A wiry 5-foot-6 and 145 pounds or so, Francis was an intense figure pacing behind the Rangers’ bench, two L-shaped scars on his chin from his goalie days attesting to his toughness. In 19 seasons playing in junior hockey, the minor leagues and the N.H.L., he had broken his nose many times, taken more than 200 stitches and lost numerous teeth. So he had no hesitation about haranguing his Rangers when he felt they weren’t playing smart, aggressive hockey. A plaque he posted in their locker room read, “We Supply Everything but Guts.”
“Ninety percent of winning is desire,” he told The New York Times in 1967. “You have to keep pushing, pushing to create desire, to make some guys realize the importance of each game.”
Emile Percy Francis was born on Sept. 13, 1926, in North Battleford, Saskatchewan. His father died when he was 8. His mother, Yvonne Francis, maintained the household during the Depression, and an uncle who played for a senior hockey team taught young Emile the game.
As Francis told it, he got his nickname in the 1945-46 season, when a sportswriter impressed by his play in goal for the Moose Jaw Canucks of the Saskatchewan Junior Hockey League wrote that he was “quick as a cat.”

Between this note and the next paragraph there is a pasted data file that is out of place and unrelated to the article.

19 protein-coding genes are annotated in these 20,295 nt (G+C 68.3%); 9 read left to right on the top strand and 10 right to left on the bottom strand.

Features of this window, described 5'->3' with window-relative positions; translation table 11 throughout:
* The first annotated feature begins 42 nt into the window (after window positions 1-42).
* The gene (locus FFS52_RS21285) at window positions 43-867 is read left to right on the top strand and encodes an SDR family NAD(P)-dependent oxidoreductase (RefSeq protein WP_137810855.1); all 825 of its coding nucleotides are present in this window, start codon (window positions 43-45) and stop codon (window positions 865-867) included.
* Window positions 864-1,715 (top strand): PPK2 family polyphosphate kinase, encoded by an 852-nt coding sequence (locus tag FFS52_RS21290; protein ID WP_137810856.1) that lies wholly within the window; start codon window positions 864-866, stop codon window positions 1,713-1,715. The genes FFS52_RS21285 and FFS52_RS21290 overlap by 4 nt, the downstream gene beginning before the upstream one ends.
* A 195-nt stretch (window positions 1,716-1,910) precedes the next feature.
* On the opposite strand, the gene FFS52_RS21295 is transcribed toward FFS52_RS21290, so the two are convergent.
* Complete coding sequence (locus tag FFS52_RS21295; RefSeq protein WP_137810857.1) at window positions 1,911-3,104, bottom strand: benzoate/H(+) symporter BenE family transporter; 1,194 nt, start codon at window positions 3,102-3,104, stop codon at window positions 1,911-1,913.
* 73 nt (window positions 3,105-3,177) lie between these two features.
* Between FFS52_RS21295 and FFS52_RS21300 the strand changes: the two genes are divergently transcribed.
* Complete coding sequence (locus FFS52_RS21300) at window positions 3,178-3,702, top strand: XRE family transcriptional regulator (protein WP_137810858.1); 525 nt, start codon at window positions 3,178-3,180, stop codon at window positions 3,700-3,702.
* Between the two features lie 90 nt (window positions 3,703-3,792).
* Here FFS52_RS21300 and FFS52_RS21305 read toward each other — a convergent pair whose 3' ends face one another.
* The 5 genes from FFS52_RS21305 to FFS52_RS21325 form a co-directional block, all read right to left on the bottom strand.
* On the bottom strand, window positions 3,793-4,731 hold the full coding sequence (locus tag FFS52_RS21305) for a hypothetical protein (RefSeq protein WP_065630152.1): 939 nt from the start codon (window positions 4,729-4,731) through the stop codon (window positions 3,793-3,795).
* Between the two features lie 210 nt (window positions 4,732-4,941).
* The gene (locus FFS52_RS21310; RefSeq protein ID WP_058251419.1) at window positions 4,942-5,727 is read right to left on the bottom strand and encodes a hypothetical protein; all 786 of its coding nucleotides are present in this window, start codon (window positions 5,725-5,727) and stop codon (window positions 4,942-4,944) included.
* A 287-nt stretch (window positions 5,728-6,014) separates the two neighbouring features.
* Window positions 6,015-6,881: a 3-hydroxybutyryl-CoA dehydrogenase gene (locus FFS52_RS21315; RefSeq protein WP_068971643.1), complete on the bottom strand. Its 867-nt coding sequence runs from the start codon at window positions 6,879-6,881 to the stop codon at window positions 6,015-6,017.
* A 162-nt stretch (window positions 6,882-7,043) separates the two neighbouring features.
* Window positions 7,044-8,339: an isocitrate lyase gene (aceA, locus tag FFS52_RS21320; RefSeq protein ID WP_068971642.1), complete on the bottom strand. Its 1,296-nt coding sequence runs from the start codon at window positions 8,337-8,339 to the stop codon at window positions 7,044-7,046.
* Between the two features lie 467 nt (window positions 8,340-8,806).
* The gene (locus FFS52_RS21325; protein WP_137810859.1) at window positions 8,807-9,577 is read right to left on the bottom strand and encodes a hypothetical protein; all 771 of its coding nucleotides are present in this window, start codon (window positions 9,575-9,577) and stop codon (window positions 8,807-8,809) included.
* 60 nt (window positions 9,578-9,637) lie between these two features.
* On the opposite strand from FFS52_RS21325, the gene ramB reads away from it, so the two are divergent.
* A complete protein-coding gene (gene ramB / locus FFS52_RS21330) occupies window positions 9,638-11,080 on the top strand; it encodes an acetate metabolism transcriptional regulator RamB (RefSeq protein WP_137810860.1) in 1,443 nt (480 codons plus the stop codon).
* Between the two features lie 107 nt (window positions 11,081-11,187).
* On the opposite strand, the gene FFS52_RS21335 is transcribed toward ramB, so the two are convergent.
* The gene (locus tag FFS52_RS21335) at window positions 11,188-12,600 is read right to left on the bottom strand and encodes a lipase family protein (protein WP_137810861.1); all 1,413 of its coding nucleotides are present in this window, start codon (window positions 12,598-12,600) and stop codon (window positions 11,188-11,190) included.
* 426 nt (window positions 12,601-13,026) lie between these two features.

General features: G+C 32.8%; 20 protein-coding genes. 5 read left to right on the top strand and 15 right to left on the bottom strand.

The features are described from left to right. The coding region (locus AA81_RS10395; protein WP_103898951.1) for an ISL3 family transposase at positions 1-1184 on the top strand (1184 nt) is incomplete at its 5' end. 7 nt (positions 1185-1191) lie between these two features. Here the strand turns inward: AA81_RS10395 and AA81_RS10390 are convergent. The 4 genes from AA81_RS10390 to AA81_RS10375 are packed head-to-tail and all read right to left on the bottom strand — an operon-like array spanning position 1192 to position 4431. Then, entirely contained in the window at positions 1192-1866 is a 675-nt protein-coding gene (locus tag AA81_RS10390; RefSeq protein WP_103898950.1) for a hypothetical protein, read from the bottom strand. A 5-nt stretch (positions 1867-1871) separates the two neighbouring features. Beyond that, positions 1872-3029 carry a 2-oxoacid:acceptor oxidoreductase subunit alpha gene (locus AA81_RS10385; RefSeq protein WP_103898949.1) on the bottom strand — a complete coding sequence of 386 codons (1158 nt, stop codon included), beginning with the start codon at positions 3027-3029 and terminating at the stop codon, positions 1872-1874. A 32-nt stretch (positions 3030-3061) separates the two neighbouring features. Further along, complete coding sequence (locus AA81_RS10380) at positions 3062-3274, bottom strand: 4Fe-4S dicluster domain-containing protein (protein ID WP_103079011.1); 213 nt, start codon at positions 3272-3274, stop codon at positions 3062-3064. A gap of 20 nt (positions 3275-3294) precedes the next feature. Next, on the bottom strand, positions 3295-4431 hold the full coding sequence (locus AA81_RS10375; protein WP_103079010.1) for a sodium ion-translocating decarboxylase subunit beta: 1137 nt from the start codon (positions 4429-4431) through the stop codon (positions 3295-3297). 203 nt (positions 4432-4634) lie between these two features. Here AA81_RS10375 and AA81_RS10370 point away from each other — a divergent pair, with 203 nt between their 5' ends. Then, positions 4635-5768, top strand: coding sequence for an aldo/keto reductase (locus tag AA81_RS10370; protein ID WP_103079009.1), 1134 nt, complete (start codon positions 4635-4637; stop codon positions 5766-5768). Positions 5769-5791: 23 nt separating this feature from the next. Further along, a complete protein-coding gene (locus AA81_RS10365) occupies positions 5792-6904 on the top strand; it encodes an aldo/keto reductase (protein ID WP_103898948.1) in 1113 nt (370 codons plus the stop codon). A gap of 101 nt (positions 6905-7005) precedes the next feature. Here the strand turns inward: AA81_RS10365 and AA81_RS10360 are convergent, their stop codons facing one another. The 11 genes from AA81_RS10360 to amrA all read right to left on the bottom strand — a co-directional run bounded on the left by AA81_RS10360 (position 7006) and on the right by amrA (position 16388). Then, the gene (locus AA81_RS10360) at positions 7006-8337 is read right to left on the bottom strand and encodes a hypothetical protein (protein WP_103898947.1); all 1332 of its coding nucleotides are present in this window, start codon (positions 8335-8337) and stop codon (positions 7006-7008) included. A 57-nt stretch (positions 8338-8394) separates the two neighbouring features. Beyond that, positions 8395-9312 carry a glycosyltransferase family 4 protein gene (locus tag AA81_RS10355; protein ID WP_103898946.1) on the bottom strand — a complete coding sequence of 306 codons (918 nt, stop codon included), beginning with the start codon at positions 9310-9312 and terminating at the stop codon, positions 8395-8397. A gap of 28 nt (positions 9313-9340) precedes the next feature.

Francis joined the N.H.L.’s Black Hawks midway through the 1946-47 season and played in 73 games with them over two seasons.
He was traded to the Rangers in October 1948, but appeared in only 22 games over the next four seasons as a fill-in for Chuck Rayner, their future Hall of Fame goalie. He spent most of those seasons playing for the New Haven and Cincinnati teams of the American Hockey League, then returned to the minors for good, retiring after the 1959-60 season.
After coaching in the Rangers’ minor league organization, Francis was named their assistant general manager in 1962 and general manager in October 1964. He took over a franchise that had not won a Stanley Cup championship since 1940 and had not finished first in a six-team league since 1942.
Francis’ first two Ranger teams missed the playoffs. But his feistiness was on display early in the 1965 season in a game against the Detroit Red Wings at Madison Square Garden, when he charged from his seat to berate a goal judge who had signaled that a puck had gone past Giacomin for a score. Francis got into a fight with a fan sitting near the goal judge, and at least eight Rangers players climbed into the stands to defend him.
Two weeks later, Francis fired his coach, Red Sullivan. Moving behind the bench, he brought some order to a seemingly chaotic on-ice presence, establishing patterns for his skaters to follow.